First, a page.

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Vulvar Cancer: squamous cell carcinoma

katenraj's picture
katenraj
Posts: 13
Joined: Aug 2012

Hi
I am new to this discussion board. Feeling very isolated with my type of cancer.

Have not found too many people I can talk to about it. Dx in March 2012 Stage 11 Squamous Cell Carcinoma of vulva. Had chemo ( 2 cycles of 5 days continuous, 5FU, Cisplatinum) with 25 radiation treatments, plus 3 brachytherapies. Finished mid June and am still healing and recovering.

It was very brutal and I ended up in the hospital for a week for pain control. Feeling better now but still having bathroom control issues post radiation to the rectal area. Also having a lot of hip stiffness. Does anyone out there have this cancer and can I share with you? Thanks so much. Stay Well!!

Feeling alone in Phoenix

dmn
Posts: 6
Joined: Jan 2013

Hello! I am new to this site and found your post after searching for my type of cancer.  I totally understand how alone you feel.  I feel like people look at me crazy when I say Vulvar Cancer.  I am 36 and was diagnosed in May 2011 and since have had a full vulvectomy, 3 partials and 10 laser surgeries.  I was hoping the laser I had last Friday would finally be my last but the doctor called this week and said it is back.  So next week I am having a full hysterectomy followed by 6 weeks of radiation.  To say I am overwhelmed would be an understatement.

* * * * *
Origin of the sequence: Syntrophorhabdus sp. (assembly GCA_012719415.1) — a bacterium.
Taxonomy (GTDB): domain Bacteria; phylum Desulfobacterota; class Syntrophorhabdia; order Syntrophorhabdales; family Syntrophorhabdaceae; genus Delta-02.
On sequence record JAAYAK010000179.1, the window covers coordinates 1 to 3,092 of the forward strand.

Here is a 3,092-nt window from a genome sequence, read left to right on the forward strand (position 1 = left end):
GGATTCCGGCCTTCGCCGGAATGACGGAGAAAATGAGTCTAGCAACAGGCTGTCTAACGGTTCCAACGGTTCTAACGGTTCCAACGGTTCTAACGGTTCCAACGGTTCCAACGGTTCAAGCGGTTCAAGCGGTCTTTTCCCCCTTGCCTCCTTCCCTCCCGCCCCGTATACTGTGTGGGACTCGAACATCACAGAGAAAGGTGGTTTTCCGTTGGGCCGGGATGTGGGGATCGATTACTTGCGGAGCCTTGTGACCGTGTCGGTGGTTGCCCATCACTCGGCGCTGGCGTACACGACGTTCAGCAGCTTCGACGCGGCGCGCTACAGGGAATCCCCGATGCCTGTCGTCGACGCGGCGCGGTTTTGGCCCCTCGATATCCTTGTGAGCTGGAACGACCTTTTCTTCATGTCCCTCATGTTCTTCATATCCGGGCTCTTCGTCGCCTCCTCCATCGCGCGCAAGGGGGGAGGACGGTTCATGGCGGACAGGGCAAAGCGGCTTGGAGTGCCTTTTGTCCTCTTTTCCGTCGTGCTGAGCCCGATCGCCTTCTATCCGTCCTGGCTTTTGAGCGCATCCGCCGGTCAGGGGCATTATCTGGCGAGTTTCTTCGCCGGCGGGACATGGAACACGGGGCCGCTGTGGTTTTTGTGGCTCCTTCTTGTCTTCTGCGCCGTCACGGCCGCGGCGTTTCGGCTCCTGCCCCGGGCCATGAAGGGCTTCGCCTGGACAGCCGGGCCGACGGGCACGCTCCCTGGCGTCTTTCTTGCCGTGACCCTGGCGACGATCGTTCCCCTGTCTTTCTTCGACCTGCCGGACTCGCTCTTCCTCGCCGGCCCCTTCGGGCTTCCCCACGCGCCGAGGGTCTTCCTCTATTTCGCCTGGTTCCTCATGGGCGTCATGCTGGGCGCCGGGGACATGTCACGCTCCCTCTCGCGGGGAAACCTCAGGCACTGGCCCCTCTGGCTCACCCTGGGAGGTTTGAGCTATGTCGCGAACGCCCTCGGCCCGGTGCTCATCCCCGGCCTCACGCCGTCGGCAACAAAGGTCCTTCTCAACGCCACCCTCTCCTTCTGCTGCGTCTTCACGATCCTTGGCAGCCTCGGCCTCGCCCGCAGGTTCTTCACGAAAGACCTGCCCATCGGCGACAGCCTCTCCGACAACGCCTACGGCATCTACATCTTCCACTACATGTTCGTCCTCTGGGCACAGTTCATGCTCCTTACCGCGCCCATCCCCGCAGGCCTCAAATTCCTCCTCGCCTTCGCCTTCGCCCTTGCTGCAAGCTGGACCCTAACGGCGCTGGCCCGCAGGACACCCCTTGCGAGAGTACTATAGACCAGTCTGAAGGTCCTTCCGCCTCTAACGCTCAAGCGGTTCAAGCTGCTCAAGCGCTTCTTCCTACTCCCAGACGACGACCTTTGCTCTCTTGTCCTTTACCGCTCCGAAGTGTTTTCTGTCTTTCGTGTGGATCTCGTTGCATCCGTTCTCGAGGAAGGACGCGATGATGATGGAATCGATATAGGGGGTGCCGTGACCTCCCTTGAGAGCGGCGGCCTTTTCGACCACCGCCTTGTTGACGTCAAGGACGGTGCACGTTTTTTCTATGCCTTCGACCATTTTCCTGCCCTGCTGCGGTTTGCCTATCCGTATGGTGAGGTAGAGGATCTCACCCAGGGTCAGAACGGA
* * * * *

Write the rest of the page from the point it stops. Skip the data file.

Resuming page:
mmcia
Posts: 10
Joined: Feb 2013

I had quamous cell carcenoma of the Bartholian gland, sometimes called vulvar cancer. I had 4 rounds of chemo and 31 radiation sessions because of lymph node involment and pleased to say that other than painful bowel movements three weeks after my last treatment I have no other symptoms left. A month ago burnt flesh was falling off my labia in chunks, today it's all pretty and pink (lol) but when I hear of people  having long term effects I worry about how much longer I will be in pain every time I have a bowel movement.

 

cathe4
Posts: 3
Joined: Mar 2013

I recently underwent a radical vulvectomy and a total clitoridectomy as well, for squamous cell carcinoma. I have spent a lot of time researching the outcome for this type of procedure, but there is nothing written about this procedure except discussion of "third world mutilation." My  husband and I feel as though we have somehow slipped through the cracks; no one even wants to talk to us about this issue.Removal of the clitoris seems to be something no one wants to discuss, but here we are trying to put our lives back together in some fashion. Does anyone know anything about resources for this type of procedure that we have not found?

Alexandra's picture
Alexandra
Posts: 1271
Joined: Jul 2012

Sorry about your situation. I see you already found Gynecological cancer board (other than ovarian and uterine) and getting responses.

Here's a link to cancer sexual side effects: http://www.cancer.org/treatment/treatmentsandsideeffects/physicalsideeffects/sexualsideeffectsinwomen/sexualityforthewoman/index with a little blurb on vulvectomy.